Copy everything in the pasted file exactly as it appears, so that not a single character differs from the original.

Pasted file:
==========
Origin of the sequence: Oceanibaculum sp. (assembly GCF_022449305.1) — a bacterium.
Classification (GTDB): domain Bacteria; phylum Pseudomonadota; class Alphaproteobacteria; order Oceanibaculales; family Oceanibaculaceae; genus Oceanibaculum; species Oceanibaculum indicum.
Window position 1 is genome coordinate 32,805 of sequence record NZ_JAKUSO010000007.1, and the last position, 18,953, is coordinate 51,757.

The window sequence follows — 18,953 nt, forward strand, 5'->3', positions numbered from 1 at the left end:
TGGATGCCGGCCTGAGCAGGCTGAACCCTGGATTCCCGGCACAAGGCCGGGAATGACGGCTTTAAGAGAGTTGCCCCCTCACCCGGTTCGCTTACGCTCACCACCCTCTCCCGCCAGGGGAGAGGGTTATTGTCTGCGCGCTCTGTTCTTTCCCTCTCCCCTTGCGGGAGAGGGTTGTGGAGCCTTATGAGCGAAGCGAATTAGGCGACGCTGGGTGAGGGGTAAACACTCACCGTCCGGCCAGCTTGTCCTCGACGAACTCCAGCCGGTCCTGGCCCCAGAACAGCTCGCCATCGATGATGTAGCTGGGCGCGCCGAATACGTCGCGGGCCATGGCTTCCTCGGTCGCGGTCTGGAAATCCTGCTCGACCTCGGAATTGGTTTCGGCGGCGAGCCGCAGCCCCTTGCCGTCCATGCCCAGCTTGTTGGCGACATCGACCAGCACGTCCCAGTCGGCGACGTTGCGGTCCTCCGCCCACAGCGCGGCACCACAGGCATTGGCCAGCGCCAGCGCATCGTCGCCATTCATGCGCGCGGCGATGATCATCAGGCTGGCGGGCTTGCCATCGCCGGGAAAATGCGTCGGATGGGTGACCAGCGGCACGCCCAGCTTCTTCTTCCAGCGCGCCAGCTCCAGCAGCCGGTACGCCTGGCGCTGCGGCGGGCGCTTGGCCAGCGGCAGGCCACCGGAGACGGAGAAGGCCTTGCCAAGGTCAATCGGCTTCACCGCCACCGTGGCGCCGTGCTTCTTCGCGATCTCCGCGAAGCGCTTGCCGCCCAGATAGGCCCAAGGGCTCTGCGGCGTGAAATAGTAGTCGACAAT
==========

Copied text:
Origin of the sequence: Oceanibaculum sp. (assembly GCF_022449305.1) — a bacterium.
Classification (GTDB): domain Bacteria; phylum Pseudomonadota; class Alphaproteobacteria; order Oceanibaculales; family Oceanibaculaceae; genus Oceanibaculum; species Oceanibaculum indicum.
Window position 1 is genome coordinate 32,805 of sequence record NZ_JAKUSO010000007.1, and the last position, 18,953, is coordinate 51,757.

The window sequence follows — 18,953 nt, forward strand, 5'->3', positions numbered from 1 at the left end:
TGGATGCCGGCCTGAGCAGGCTGAACCCTGGATTCCCGGCACAAGGCCGGGAATGACGGCTTTAAGAGAGTTGCCCCCTCACCCGGTTCGCTTACGCTCACCACCCTCTCCCGCCAGGGGAGAGGGTTATTGTCTGCGCGCTCTGTTCTTTCCCTCTCCCCTTGCGGGAGAGGGTTGTGGAGCCTTATGAGCGAAGCGAATTAGGCGACGCTGGGTGAGGGGTAAACACTCACCGTCCGGCCAGCTTGTCCTCGACGAACTCCAGCCGGTCCTGGCCCCAGAACAGCTCGCCATCGATGATGTAGCTGGGCGCGCCGAATACGTCGCGGGCCATGGCTTCCTCGGTCGCGGTCTGGAAATCCTGCTCGACCTCGGAATTGGTTTCGGCGGCGAGCCGCAGCCCCTTGCCGTCCATGCCCAGCTTGTTGGCGACATCGACCAGCACGTCCCAGTCGGCGACGTTGCGGTCCTCCGCCCACAGCGCGGCACCACAGGCATTGGCCAGCGCCAGCGCATCGTCGCCATTCATGCGCGCGGCGATGATCATCAGGCTGGCGGGCTTGCCATCGCCGGGAAAATGCGTCGGATGGGTGACCAGCGGCACGCCCAGCTTCTTCTTCCAGCGCGCCAGCTCCAGCAGCCGGTACGCCTGGCGCTGCGGCGGGCGCTTGGCCAGCGGCAGGCCACCGGAGACGGAGAAGGCCTTGCCAAGGTCAATCGGCTTCACCGCCACCGTGGCGCCGTGCTTCTTCGCGATCTCCGCGAAGCGCTTGCCGCCCAGATAGGCCCAAGGGCTCTGCGGCGTGAAATAGTAGTCGACAAT